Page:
More parking could be in place along Schwatka Lake later this year as the City of Whitehorse continues working on improvements that would eventually see more docks added to the lake.
City of Whitehorse associate manager for engineering Michael Abbott put forward a schedule for new parking areas to Whitehorse city council on March 15, recommending procurement for the project be approved.
Under the city’s procurement policy, council must first approve that procurement go ahead on any project expected to be worth more than $500,000.
The proposal for more dock spaces was part of the 2015 Schawtka Lake Area Plan.
“The plan includes a number of recommended improvements with the goal of increasing available dock spaces for float planes, improving traffic signs and way finding in the area, and ultimately improving safety,” Abbott said. “The city’s engineering consultant for the project created conceptual designs for increasing the parking within the area to allow for the creation of 10 to 14 new float plane dock sites.”
A conceptual design done in 2020 proposes two new parking areas on Miles Canyon Road between the proposed dock sites. Space for new docks could be added both north and south of current dock sites.
“Input was solicited from the aviation community on the proposed parking configurations and the proposed float plane dock site locations and spacing,” Abbott said, noting the preferred concept was the proposal that is now being put to council.
Should council approve it going ahead, Abbott said the procurement documents would likely be issued for April 21 with the contract to be awarded by June 2.
Work on the new parking spaces would be anticipated to be finished by Sept. 30.
Abbott noted that while other improvements are also highlighted in the Schwatka Lake Area Plan, the scope of the work planned at this point is for the two parking areas.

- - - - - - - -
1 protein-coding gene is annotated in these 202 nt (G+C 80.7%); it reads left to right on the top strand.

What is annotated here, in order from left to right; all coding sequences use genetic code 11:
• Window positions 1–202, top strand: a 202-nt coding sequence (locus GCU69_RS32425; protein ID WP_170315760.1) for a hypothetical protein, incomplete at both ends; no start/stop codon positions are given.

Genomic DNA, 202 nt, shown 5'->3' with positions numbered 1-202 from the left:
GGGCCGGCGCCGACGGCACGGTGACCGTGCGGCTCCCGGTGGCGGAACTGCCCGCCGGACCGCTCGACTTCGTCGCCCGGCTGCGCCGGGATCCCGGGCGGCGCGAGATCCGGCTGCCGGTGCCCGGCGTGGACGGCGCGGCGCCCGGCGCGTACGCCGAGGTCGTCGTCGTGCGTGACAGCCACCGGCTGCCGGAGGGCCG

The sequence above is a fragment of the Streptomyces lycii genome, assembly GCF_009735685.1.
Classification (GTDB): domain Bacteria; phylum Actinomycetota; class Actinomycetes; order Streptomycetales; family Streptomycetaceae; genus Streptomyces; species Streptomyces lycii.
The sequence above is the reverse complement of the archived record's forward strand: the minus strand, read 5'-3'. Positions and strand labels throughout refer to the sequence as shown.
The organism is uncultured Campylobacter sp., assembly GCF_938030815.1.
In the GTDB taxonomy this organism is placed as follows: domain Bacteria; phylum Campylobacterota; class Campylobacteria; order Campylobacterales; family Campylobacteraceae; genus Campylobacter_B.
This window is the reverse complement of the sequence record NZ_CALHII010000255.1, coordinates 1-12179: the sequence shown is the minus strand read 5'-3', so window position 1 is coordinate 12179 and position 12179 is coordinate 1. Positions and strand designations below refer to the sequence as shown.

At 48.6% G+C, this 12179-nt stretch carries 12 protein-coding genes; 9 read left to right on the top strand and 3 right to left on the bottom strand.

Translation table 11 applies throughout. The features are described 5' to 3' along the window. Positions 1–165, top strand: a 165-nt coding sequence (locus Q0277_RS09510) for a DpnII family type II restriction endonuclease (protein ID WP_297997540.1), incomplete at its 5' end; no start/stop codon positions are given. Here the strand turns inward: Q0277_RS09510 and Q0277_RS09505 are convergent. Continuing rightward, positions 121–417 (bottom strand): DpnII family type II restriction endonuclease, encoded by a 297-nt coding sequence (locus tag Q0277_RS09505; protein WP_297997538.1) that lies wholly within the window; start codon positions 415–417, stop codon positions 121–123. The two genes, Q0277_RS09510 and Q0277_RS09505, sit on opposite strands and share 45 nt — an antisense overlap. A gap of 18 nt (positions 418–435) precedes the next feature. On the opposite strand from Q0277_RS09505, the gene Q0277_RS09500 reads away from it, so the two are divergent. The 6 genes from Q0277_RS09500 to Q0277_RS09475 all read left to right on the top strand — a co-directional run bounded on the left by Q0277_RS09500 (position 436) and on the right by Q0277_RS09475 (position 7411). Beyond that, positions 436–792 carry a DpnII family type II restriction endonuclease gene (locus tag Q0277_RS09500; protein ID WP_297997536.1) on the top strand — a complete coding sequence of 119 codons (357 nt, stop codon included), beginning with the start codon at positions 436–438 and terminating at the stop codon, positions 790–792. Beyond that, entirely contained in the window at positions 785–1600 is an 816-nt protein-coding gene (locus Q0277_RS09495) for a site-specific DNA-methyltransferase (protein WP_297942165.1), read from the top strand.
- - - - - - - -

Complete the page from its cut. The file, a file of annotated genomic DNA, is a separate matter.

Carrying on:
That had Coun. Dan Boyd wondering about the process for dock space to be made available.
Abbott noted the city sees working on the dock issue “somewhat simultaneously” with the development of parking spaces.
The first step, he explained, will be to go through the wait list of those who wanted a dock site and see who is still interested, compiling a more current list for when the spaces are available.
Boyd also confirmed that it is up to plane operators that are issued permits for the space, to build their docks and maintain them. Abbott noted there are a number of conditions that must be met under the dock permits that are issued.
Meanwhile, Coun. Steve Roddick raised a concern around the principle of sustainability outlined in the report.
The report highlighted that the tender documents would only be available electronically with submission also only accepted electronically as one way to ensure the sustainability policy principle is being met.
Roddick questioned “can we do better,” arguing it would be an opportunity for the city to encourage prospective contractors to reduce emissions and take other measures that ensure sustainability throughout the contract.
“I feel like every procurement should be an opportunity where we create incentives for the contracting community to compete with each other to have a lower carbon footprint, to have a more environmentally friendly impact,” he said.
As Abbott suggested though, that sort of consideration may be better considered at the overall policy level rather than for an individual contract.
Mélodie Simard, the city’s manager of planning and sustainability services, also said her department as well as the finance department are currently working together to look at how other jurisdictions are approaching sustainability principles in procurement.
Council will vote on whether to move forward with the procurement on the Schawtka Lake improvements at its March 22 meeting.
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